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Living Truthfully

Being honest and truthful are among the first lessons parents teach their children. Parents’ commitment to truthfulness is what shapes the future of their children, says Kubra Rizvi

When we discuss morality and values, it is difficult to state what value is the most essential or the most important. Regardless of religious affiliation or lack of it, honesty is regarded by most people as an essential moral value. Even though children are born honest and truthful, as lying is an action which is gradually learned, the question remains as to how parents can raise an honest child.

The AhlulBayt(a) greatly emphasised keeping promises with children. Current psychological research shows that children primarily learn trust and honesty when their parents keep their promises. If a parent does not keep a promise, then that child learns dishonesty. Even a promise for something trivial like buying a sweet should not be broken, for it is at this early age that the child is developing values and morals.

Prophet Muhammad(s) said, “Love children. Treat them with kindness and if you make a promise to them, fulfil it without fail. Children think that you are the provider of sustenance for them.” Similarly, Imam ‘Ali(a) stated: “Whenever you make a promise to children, definitely keep it.”

The keeping of promises is related to trust; if we keep our promises, then we build trust. On the contrary, if we break a promise, then we destroy trust. Trust is an integral part of society, as well as families. When someone does not keep a promise, it implies that he does not value the person with whom the promise was made and that something else was more important than that commitment.

Those with whom promises are broken learn that they cannot count on the person and thus relationships begin to suffer. Moreover, a person who breaks his promise tells himself that he does not value his own word; in essence, he is disrespecting himself. The solution then is to evaluate the promises we make and only commit to those things which we know we can keep. Just like a child who has to be brave when admitting he did something wrong instead of lying, sometimes we need to be brave enough to say no and not make false promises.

Families should discuss the value of honesty, for it is the quality which nurtures trust between family members, especially parents and children. Furthermore, parents should always remember they need to role-model the values they would like to see reflected in their little ones. Another vital point is that we should always emphasise the act of being honest rather than punishment for dishonest behaviour. Parents need to help their children tell the truth by avoiding harsh punishment if they have made a mistake, for that is one of the reasons a child may lie. Of course, the behaviour may still require discipline; nevertheless, the fact that the child is honest should be appreciated.

Research suggests that fables which promote honesty make children more likely to be truthful. However, parents should be aware that this is only true if the stories promote the positive consequences of telling the truth, as stories like Pinocchio, with negative consequences of lying, are not as effective in promoting honesty. It is very likely then that hearing stories of the prophets and AhlulBayt(a) would also have the positive effects of instilling moral values in our children. It is not surprising to then find that the Holy Qur’an has narrated so many inspiring stories of the prophets and their people. The Prophet(s) said, “The most God-wary of people is he who speaks the truth, be it for or against him.”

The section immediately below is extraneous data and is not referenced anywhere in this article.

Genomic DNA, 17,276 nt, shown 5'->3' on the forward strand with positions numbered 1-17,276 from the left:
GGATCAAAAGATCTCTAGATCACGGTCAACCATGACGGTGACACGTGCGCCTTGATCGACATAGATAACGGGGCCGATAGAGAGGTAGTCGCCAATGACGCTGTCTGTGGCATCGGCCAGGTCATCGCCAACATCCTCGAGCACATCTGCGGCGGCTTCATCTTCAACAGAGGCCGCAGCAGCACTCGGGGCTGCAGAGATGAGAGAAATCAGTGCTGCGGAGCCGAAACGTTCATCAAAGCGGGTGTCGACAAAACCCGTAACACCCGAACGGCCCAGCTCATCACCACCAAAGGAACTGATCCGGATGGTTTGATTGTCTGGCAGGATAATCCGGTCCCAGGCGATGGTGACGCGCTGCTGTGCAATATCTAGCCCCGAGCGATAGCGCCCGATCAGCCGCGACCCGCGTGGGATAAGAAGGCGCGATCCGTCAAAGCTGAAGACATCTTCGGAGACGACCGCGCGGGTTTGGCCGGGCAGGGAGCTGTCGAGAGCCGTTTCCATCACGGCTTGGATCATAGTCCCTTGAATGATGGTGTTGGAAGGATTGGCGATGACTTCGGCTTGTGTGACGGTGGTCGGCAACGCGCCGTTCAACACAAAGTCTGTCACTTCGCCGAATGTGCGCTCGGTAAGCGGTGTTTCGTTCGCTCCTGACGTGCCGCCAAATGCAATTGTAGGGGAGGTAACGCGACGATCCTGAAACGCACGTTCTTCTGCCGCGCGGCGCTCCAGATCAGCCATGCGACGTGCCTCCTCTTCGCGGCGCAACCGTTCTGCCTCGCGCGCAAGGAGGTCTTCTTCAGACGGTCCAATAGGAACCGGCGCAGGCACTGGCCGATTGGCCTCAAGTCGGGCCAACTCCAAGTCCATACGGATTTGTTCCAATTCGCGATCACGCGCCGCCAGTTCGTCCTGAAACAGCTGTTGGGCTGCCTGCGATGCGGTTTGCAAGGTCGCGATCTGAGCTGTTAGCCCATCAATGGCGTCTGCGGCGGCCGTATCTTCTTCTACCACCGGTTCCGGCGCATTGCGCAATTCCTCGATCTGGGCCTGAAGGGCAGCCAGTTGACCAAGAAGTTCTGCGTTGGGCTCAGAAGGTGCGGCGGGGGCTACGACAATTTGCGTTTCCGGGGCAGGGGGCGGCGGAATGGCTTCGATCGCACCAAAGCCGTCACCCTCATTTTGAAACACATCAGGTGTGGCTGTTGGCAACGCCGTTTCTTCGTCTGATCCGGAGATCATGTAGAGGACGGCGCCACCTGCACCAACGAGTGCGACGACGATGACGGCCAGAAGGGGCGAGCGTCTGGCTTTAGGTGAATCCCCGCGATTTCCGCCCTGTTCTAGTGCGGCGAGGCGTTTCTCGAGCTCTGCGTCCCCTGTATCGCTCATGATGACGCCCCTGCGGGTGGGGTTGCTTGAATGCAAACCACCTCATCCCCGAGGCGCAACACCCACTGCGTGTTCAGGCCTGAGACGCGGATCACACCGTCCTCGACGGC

Being honest is not limited to words spoken by the tongue; rather, it is an essential component of every Muslim’s character. Honesty includes being truthful to God by worshipping Him sincerely, being truthful to oneself by adhering to God’s laws, and being truthful with others. The latter may include honesty by speaking the truth as well as by being honest in dealings such as buying, selling and other interactions like marriage.

Once a person asked the Prophet(s) for advice as he had many problems. The Prophet(s) replied, “Do not lie.” Hence, whenever he was about to do something evil, he thought about what he would say to the Prophet if he asked about it. Therefore, he stayed away from evil. Consequently, another significant reason that truthfulness is so essential is that it is the foundation for all other moral values.

If someone is truthful, then he will eventually develop other good qualities. Perhaps the same cannot be said about other values, like generosity and bravery. If a person stays away from evil and sincerely tries to be honest, then he will inevitably be led to the right path. Indeed, haqq (truth) is connected to being honest and truthfulness, for God is the Absolute Truth. Thus, if we want to be truly honest, then we should seek and worship the Truth. God, Himself is worshipped for this very reason: that He is the Haqq. We do not worship Him for any other reason except that He is the Truth.

In Surah al-Asr (the Time), God states that one of the qualities of those who are not in loss is that they “enjoin one another to follow the truth” (103:3). In another instance, the Qur’an instructs us to “be with the truthful” (9:119). Prophet Muhammad was called al- Sadiq (the Truthful) and al-Amin (the Trustworthy) years before the advent of Islam. Even after he proclaimed the message of Islam, those who did not believe in him would leave their valuables with him. Consequently, a true Muslim is one who is known for his truthfulness and honesty. It would truly be a great achievement if every single Muslim were known as “truthful” by Muslims and non-Muslims alike.

 

https://issuu.com/islamtoday/docs/islam_today_sep_oct_2018/14

 

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